Grocery e-commerce provider Rosie has officially launched acceptance of electronic benefit transfer (EBT) payments for Supplemental Nutrition Assistance Program (SNAP) online orders at its first independent grocer.Ithaca, N.Y.-based Rosie said Wednesday that Davis Food & Drug in Utah now allows SNAP benefits recipients to pay for groceries bought online using their EBT cards. The retailer, with three stores in Vernal, Roosevelt and La Verkin, offers online grocery pickup and delivery through its Davis Direct service, powered by Ro...

Grocery e-commerce provider Rosie has officially launched acceptance of electronic benefit transfer (EBT) payments for Supplemental Nutrition Assistance Program (SNAP) online orders at its first independent grocer.

Ithaca, N.Y.-based Rosie said Wednesday that Davis Food & Drug in Utah now allows SNAP benefits recipients to pay for groceries bought online using their EBT cards. The retailer, with three stores in Vernal, Roosevelt and La Verkin, offers online grocery pickup and delivery through its Davis Direct service, powered by Rosie.

Related: Associated Grocers of Baton Rouge partners with Rosie on e-commerce

“Accepting SNAP payments online is going to make a world of difference,” Jodi Drake, e-commerce lead at Davis Food & Drug, said in a statement. “Serving our community is what we do best, and we’re now able to fulfill a need our customers have thanks to Rosie. To make it even more convenient for shoppers, we’re excited to announce Davis stores will be waiving the pickup fee for everyone

beginning Wednesday, Feb. 9.”

Related: Little Giant Farmer’s Market launches SNAP EBT payment for online orders

Under the SNAP Online Purchasing Pilot, launched in April 2019 by the U.S. Department of Agriculture’s Food and Nutrition Service (FNS), 47 states and the District of Columbia now allow SNAP beneficiaries to shop and pay for groceries online. In Utah, SNAP online EBT payments are accepted only at Davis Food & Drug, Walmart and Amazon.

Citing federal data from the Center on Budget and Policy Priorities, Rosie noted that one in nine Americans rely on benefits provided via EBT, making acceptance of SNAP online payments critical. The nation’s largest nutrition assistance program, SNAP has more than 40 million annual participations, and over two-thirds are families with children, with another third being households with senior citizens or people with disabilities.

“With grocery e-commerce a part of our everyday lives, it’s essential that independent grocers have the tools they need to provide solutions to the underserved in their community, and compete and win against national chains,” according to Jon Mareane, software rollouts lead at Rosie. “Technology continues to advance, and we’re proud to be part of a program that is impacting hundreds of thousands of SNAP recipients nationwide.”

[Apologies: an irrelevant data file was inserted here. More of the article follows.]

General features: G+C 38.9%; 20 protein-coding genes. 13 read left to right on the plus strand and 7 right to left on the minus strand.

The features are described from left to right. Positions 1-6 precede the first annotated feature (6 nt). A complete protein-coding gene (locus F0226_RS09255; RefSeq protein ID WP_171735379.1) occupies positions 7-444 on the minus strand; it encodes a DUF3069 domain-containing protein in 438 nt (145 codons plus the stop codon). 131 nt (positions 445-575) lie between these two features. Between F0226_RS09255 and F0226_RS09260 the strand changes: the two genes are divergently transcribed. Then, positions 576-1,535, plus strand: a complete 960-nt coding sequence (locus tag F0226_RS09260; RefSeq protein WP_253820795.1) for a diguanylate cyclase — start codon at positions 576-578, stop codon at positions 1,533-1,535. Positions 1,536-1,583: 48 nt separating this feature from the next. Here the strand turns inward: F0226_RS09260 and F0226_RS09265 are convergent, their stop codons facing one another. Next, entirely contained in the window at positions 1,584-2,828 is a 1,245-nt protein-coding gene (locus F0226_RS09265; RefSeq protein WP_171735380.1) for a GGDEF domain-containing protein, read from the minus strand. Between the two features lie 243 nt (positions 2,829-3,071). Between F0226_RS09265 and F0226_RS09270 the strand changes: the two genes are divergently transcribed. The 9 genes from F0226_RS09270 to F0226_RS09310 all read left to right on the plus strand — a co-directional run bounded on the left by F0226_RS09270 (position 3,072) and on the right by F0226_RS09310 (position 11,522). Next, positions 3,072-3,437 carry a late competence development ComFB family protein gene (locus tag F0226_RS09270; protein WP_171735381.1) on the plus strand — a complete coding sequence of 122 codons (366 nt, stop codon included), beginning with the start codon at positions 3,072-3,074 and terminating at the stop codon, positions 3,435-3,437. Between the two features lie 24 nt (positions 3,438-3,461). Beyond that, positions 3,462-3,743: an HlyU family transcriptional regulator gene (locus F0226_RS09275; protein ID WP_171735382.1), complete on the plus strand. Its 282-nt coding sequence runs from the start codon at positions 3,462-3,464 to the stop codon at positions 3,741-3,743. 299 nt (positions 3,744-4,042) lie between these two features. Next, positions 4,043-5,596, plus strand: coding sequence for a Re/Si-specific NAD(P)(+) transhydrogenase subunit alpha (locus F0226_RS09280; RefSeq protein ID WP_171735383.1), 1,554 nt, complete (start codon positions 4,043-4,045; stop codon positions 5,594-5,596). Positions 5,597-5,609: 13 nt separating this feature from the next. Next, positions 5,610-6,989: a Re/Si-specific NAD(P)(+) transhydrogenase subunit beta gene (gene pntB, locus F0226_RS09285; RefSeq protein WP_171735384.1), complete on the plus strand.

FNS, which administers SNAP, issued a call for retailer volunteers for the SNAP Online Purchasing Pilot in September 2016 and then in January 2017 offered participation in the pilot’s first phase to Amazon, Walmart, ShopRite, Safeway and Hy-Vee, as well as to online grocer FreshDirect and independent grocers Dash’s Market and Wright’s Markets. Rosie said its technology and development teams have prioritized SNAP online functionality with the help of its retailers, FNS and Fiserv since grocery partner Dash’s Market — now with four stores in the Buffalo, N.Y., area — was selected by the USDA to take part in the SNAP Online Purchasing Pilot.

Along with independent supermarket operators, Rosie serves as an e-commerce partner of leading grocery wholesalers, including Associated Food Stores, Associated Grocers Inc., Associated Wholesale Grocers, Bozzuto’s, C&S Wholesale Grocers, Piggly Wiggly Alabama Distributing Co. and URM Stores.

Sorghum day; Dixie’s other crop and a LaVerkin walkabout

FEATURE — When one thinks of farming in Utah’s Dixie, the first crop that comes to mind is typically cotton, but another crop the first settlers in the area imported from the South was sorghum. In the early 1900s, LaVerkin boasted as many as seven sorghum mills.Early settlers loved sorghum as a sweetener not only because it grew readily in Dixie and was economical, but with the Civil War raging, people in the West couldn’t obtain sugar.Festivals are a good way to get to know the history of tow...

FEATURE — When one thinks of farming in Utah’s Dixie, the first crop that comes to mind is typically cotton, but another crop the first settlers in the area imported from the South was sorghum. In the early 1900s, LaVerkin boasted as many as seven sorghum mills.

Early settlers loved sorghum as a sweetener not only because it grew readily in Dixie and was economical, but with the Civil War raging, people in the West couldn’t obtain sugar.

Festivals are a good way to get to know the history of towns and to enjoy foods and crafts that townsfolk create, and LaVerkin’s “Winter Fest” is no exception. Held annually on the second weekend in December, the 2016 festival included a Mayor’s Walk during which Mayor Kerry Gubler related some of LaVerkin’s history.

The group walked west along Center Street in LaVerkin while Gubler explained the struggles of canal building and the daunting task of keeping water in the ditch. He also pointed out the area where fertile fields grew apricot, peach, pear and nut orchards.

Today an elementary school and small farms with homes both old and new line Center Street. One can only imagine the vast farms that once produced LaVerkin’s single most important cash crop – sorghum.

In Cherrie Gubler Naegle’s book “LaVerkin, Town of My Youth,” she writes that sorghum has a gourmet quality; it is not as intensely sweet as sugar or honey. Sorghum molasses is nutritious; high in iron, calcium and potassium. It is often confused with other molasses that are made from sugarcane or sugar beets as a byproduct.

Gubler showed his Winter Fest walking group two small stone houses built by early pioneers in 1899: the home of Henry Gubler, his great uncle, and that of Joseph Gubler, his great grandfather.

Henry Gubler became LaVerkin’s first mayor. Joseph Gubler avoided leadership positions but was highly respected by many. The Gublers always grew the best fruit and produced a lot of sorghum.